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@LennoxR, thanks for the routes, I've done most of them in bits and pieces though found myself walking on the section above Ballinscorney (starting here) and ended up coming out on Bridge road (after humping the bike over a number of locked gates) trying the Glencullen / Glencree section of the Wicklow way. I do variations of the Masseys / Hellfire as a regular lunch-time spin and a few loops of the reservoir as the lazy short option. I've tried to connect the trail that starts here with the Military road here twice now and bailed on both occasions, quite literally bogged down even when walking. While dead ends, both also make for nice short spins. While mostly back roads with a few gravel sections, starting at Red Lane there's a nice route to the Vale of Clara with some decent gravelly options, though the climb up from Clara bridge always kills me.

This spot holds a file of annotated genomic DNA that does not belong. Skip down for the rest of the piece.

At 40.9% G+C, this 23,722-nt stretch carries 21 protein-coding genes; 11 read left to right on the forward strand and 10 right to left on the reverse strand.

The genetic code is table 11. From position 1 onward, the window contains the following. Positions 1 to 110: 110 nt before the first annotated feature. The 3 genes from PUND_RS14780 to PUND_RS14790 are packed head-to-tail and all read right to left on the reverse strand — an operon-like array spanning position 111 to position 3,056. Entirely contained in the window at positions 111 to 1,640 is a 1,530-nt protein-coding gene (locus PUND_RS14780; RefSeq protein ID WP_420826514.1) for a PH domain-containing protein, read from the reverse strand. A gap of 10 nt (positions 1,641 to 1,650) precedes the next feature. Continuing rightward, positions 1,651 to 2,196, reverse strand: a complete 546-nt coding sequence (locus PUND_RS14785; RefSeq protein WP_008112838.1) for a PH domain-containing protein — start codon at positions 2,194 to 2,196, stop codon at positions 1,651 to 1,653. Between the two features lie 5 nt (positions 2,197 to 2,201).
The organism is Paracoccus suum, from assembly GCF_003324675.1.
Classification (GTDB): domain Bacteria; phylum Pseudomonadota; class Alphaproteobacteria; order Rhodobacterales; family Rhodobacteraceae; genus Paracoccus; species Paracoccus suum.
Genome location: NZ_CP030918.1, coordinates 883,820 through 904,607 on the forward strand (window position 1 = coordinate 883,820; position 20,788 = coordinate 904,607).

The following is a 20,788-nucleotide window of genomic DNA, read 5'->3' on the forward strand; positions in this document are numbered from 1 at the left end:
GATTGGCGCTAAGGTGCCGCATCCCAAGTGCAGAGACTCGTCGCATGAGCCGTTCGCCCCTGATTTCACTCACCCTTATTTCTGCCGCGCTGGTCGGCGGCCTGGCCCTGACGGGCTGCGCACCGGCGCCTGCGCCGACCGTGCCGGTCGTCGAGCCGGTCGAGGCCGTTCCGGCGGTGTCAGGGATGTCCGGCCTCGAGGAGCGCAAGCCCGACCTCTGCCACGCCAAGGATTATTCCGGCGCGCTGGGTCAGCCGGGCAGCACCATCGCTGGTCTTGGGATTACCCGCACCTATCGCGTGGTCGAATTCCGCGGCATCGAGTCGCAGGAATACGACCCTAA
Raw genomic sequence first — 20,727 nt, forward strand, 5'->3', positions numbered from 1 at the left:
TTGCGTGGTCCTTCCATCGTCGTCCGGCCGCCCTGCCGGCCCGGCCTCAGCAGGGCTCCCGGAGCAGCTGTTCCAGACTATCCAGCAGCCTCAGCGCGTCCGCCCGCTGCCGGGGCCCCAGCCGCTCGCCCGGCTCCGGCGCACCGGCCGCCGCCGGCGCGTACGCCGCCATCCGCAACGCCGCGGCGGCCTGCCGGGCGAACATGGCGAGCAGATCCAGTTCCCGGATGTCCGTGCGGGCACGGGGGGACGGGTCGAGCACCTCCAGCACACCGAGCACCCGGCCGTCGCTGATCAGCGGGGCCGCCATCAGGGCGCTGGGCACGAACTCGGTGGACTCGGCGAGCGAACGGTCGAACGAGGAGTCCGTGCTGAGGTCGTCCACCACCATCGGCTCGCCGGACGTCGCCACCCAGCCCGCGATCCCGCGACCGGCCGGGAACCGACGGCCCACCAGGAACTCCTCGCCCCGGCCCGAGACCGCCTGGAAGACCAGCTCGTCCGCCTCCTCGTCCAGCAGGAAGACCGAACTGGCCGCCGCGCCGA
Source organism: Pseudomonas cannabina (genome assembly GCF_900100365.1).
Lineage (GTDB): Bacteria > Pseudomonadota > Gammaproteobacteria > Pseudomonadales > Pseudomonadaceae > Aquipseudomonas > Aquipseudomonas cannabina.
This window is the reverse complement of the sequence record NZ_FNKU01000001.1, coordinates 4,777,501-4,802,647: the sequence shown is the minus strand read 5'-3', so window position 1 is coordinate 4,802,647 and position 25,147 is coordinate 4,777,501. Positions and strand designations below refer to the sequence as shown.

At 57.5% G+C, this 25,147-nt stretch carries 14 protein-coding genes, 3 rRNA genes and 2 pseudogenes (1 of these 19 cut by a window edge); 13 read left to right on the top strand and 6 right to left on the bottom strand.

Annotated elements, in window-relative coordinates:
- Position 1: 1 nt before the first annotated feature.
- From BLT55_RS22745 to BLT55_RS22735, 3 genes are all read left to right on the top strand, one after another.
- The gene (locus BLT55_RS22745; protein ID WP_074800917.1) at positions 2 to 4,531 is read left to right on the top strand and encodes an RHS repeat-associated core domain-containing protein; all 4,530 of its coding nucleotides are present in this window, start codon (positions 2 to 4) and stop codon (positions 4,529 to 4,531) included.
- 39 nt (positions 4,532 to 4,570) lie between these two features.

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22-08-2018, 14:47   #37
LennoxR
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@LennoxR, thanks for the routes, I've done most of them in bits and pieces though found myself walking on the section above Ballinscorney (starting here) and ended up coming out on Bridge road (after humping the bike over a number of locked gates) trying the Glencullen / Glencree section of the Wicklow way. I do variations of the Masseys / Hellfire as a regular lunch-time spin and a few loops of the reservoir as the lazy short option. I've tried to connect the trail that starts here with the Military road here twice now and bailed on both occasions, quite literally bogged down even when walking. While dead ends, both also make for nice short spins. While mostly back roads with a few gravel sections, starting at Red Lane there's a nice route to the Vale of Clara with some decent gravelly options, though the climb up from Clara bridge always kills me.

My bike has very low gears so haven't had to walk on the Ballinascorney logging road, thankfully. Tough climb though.